Patients with the systemic autoimmune disease Sjogren's syndrome who underwent joint replacement surgery were at increased risk for transfusions and for discharge to non-home settings, but not for serious complications such as post-surgical infection, a large U.S. cohort study found.
Elevated risks for needing in-hospital transfusions were observed among patients with Sjogren's syndrome compared with healthy controls, with odds ratios of 1.37 (95% CI 1.22-1.55) following total hip arthroplasty and 1.21 (95% CI 1.10-1.34) after total knee arthroplasty, according to Jasvinder A. Singh, MD, and John D. Cleveland, MD, both of the University of Alabama at Birmingham.
And while there also was an increased likelihood of being discharged to a rehabilitation or other inpatient facility after hip replacement, patients with Sjogren's syndrome were no more likely than healthy controls to develop infections, require revision surgery, or die, the researchers reported in BMC Musculoskeletal Disorders.
"An absence of an association of Sjogren's syndrome with post-arthroplasty infection, revision, or mortality should reassure patients with Sjogren's syndrome and surgeons that these risks are not increased post-arthroplasty," they wrote.
Sjogren's syndrome primarily afflicts older women, and is characterized by dryness of the lachrymal glands and systemic symptoms. It can develop on its own or as a complication of other autoimmune diseases such as systemic lupus erythematosus, rheumatoid arthritis, or scleroderma.
An increased risk for post-arthroplasty complications has been reported for certain other systemic autoimmune diseases, including rheumatoid arthritis and lupus, but it is unclear whether similar risks exist for Sjogren's syndrome, which has minimal effects on the joints but is associated with systemic inflammation and upregulation of proinflammatory cytokines.
To address this question, Singh and Cleveland analyzed data for the years 1998 to 2014 from the U.S. National Inpatient Sample, which represents 20% of the country's community hospital discharges.
During that time period, there were 4,116,485 primary total hip arthroplasties and 8,127,282 primary total knee arthroplasties. Of those, 6,222 and 12,772 hip and knee replacements were in patients with Sjogren's syndrome.
Mean age of the Sjogren's patients was 65. Compared with individuals without Sjogren's syndrome, those with the disorder more often were women and had a Deyo-Charlson comorbidity score of 2 or higher.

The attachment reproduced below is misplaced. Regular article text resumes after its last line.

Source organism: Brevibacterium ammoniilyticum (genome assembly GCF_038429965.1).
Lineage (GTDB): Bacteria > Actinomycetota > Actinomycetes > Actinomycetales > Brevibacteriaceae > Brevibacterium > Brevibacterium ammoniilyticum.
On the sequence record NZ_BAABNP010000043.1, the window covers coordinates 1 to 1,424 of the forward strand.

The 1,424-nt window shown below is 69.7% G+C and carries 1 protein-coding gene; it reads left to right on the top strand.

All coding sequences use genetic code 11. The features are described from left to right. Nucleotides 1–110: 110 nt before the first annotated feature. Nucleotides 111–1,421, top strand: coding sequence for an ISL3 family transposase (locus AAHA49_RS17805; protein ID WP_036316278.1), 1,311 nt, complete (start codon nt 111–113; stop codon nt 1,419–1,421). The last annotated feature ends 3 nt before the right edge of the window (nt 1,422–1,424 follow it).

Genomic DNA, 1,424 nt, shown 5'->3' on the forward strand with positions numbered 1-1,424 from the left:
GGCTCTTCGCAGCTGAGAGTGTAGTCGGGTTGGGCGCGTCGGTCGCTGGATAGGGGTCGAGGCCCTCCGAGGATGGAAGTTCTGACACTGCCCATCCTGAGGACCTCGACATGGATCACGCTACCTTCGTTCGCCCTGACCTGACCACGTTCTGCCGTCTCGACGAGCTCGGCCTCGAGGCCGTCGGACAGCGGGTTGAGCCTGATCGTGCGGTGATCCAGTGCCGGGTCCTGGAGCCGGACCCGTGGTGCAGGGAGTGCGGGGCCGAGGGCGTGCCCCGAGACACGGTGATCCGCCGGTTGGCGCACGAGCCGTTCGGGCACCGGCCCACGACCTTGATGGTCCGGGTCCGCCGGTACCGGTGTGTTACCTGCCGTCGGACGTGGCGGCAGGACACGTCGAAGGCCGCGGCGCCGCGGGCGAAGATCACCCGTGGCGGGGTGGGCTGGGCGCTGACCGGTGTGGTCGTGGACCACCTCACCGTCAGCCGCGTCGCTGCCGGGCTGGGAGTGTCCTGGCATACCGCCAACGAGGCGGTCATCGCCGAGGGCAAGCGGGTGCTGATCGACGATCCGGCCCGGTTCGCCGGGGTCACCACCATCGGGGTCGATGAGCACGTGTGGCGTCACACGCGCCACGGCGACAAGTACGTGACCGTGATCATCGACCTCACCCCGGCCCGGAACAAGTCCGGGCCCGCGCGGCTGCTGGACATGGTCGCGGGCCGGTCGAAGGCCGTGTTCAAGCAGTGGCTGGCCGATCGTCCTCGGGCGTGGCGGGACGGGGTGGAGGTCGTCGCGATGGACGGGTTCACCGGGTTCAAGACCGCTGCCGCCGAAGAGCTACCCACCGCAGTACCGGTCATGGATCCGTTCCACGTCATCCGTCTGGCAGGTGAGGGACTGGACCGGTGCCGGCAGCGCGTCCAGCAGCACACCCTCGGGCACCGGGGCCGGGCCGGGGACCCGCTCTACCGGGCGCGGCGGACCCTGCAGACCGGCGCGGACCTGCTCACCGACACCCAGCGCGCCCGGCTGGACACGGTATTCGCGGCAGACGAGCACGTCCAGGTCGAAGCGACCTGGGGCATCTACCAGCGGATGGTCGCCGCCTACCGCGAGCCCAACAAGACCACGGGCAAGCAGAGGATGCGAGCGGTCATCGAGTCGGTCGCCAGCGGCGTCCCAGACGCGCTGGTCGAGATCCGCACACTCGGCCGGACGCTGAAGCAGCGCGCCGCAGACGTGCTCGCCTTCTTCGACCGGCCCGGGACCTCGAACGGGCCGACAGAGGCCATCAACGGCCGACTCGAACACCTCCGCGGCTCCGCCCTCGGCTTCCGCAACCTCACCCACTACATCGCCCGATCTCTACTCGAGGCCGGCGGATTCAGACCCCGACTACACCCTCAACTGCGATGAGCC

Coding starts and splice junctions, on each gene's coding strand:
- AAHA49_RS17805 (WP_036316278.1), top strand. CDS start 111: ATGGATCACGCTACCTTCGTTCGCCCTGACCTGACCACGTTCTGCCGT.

In one-third of patients, the Sjogren's syndrome was secondary to another disorder, most commonly systemic lupus erythematosus.
Multiple regression analyses controlled for various potential confounders, including age, sex, and comorbidities, while sensitivity analyses further adjusted for hospital size and location as well as for primary versus secondary Sjogren's syndrome.
Although a significantly higher risk was seen for discharge to a rehabilitation facility after hip replacement, such was not the case following knee replacement (OR 0.93, 95% CI 0.86-1.02).
No association was seen among Sjogren's patients with having a hospital stay longer than 3 days for either knee (OR 0.96, 95% CI 0.88-1.04) or hip (OR 0.99, 95% CI 0.88-1.12) replacement. Similar results were seen on sensitivity analyses (OR 0.97, 95% CI 0.89-1.05 and OR 1.00, 95% CI 0.89-1.12).
Moreover, no associations were seen for in-hospital complications other than transfusions for either knee or hip arthroplasty:
On sensitivity analyses, primary Sjogren's syndrome was associated with an elevated risk of requiring revision after total knee arthroplasty (OR 2.29, 95% CI 1.03-5.10) and secondary Sjogren's was linked with a greater likelihood of having a hospital stay longer than 3 days (OR 1.28, 95% CI 1.04-1.57) but a lower mortality risk (OR 0.62, 95% CI 0.51-0.76). The implications of these sensitivity findings are unclear and require additional study, according to the authors.
They suggested that the increased risk for transfusion among Sjogren's patients may relate to the anemia and cytopenia that can result from systemic inflammation, and that typical symptoms of fatigue and functional impairment may have contributed to the need for discharge to an inpatient facility among hip replacement patients.
"These findings can inform patients, providers, and policy-makers regarding the minimal impact of Sjogren's syndrome on post-primary total knee arthroplasty and total hip arthroplasty outcomes," they concluded.
A limitation of the study was the lack of information on the severity of Sjogren's symptoms.